The turret gets the full Tasca treatment as well. The turret is constructed with six basic pieces; front, rear, top, bottom, and the two sides. The front and the two sides were actually rolled as one long continuous piece, so you will need to eliminate what could prove to be a rather prominent seam here. The interior, which can be seen easily through the large open hatchway, has a good bit of detail to be added: pulleys, smoke rounds for the mortar, various other small boxes for the side walls, crew seats, and fire extinguisher. More could be added I am sure, but before you do you will want to fill in a couple of ejector pin marks, they may end up behind the smoke rounds but to be safe and make life easier I plan to fill them before I even begin turret construction. The top of the turret is nicely detailed with separate lids for the commander’s hatch. It has a separate race for the ever so tasty Tasca M2 .50 caliber machine gun. The outside walls of the turret are festooned with even more spare road wheels and spare track holders as well.

That just leaves the real star of the show, the large boom. My advice here is to go slow and slower as this is not for the inexperienced builder. You have pulleys, cables, support arms, brackets, pins, tiny bolts, and it looks like they go in three different directions all at once. If that is not enough the large A-frame boom sports twenty or so very tiny and delicate footsteps, Tasca has provided several spares for when you inadvertently break some of them off. This looks a bit like rigging a sailing ship in places so again, go slow to avoid any unnecessary mistakes that may be difficult to rectify later on. The molding is to a very high quality but there is a slight seam on the boom that will need to be carefully eliminated. Just to give you an idea of how complicated this part of the assembly is, even Tasca made a mistake. They have provided the incorrect length for one of the support cables; check out the correction from Tasca’s website here http://www.tasca-modellismo.com/seihin/m32b1trv/35026-p5-11correction.jpg. (It should be 400mm when completed, not the 460mm incorrectly stated. Be sure to allow some extra for the loops!)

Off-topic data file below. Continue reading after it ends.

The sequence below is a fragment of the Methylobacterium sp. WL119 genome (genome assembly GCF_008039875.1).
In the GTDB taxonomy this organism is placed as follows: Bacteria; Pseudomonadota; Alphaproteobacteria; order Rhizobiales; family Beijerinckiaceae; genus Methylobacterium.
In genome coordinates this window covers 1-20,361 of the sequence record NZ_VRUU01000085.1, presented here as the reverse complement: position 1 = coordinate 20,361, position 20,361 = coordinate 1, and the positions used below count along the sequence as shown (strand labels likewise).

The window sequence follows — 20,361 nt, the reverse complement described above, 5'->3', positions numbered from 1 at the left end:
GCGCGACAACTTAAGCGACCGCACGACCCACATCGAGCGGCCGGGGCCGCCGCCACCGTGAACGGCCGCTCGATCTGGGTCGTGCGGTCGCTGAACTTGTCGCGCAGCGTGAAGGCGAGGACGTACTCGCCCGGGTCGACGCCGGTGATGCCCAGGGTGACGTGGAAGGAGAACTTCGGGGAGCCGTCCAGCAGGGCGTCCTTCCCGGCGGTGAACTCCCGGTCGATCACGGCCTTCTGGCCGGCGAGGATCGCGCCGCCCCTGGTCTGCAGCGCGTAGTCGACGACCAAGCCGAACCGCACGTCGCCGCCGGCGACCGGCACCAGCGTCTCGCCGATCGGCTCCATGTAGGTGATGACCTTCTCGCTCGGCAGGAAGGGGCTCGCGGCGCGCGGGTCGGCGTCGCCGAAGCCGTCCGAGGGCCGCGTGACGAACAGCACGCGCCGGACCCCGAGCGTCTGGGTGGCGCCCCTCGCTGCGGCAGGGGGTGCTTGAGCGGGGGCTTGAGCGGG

Conclusion
Wow, this kit looks like a show stopper. It is not for the faint of heart or the inexperienced builder, but if you have a few kits under your belt and would like to have something truly unique then it would be hard to go wrong with this kit. There are a few issues - no driver’s compartment or interior transmission housing, a few ejector pin marks here and there to fill and a couple of seams to deal with - but even with that this is an outstanding looking kit. My advice to anyone with even a passing interest in recovery vehicles or Sherman tanks in general is grab two of these, one for now and one for later. As for me, this one has shot to the very top of the build pile and is marked ‘immediate’!
SUMMARY
Highs: Superb state of the art model of a subject sorely in need of a modern upgrade. Everything in this kit just screams quality and attention to detail.
Lows: No interior provided for driver's area. Some small pinholes to fill and a few small seams to deal with.
Verdict: A fabulous model, perhaps for more experienced builders. Highly recommended. Order today, you won't be disappointed!
Percentage Rating
93%
  Scale: 1:35
  Mfg. ID: 35-026
  Suggested Retail: ~$65.00
  PUBLISHED: Jun 03, 2012
  NATIONALITY: United States
NETWORK-WIDE AVERAGE RATINGS
  THIS REVIEWER: 88.74%
  MAKER/PUBLISHER: 92.94%

Our Thanks to Tasca!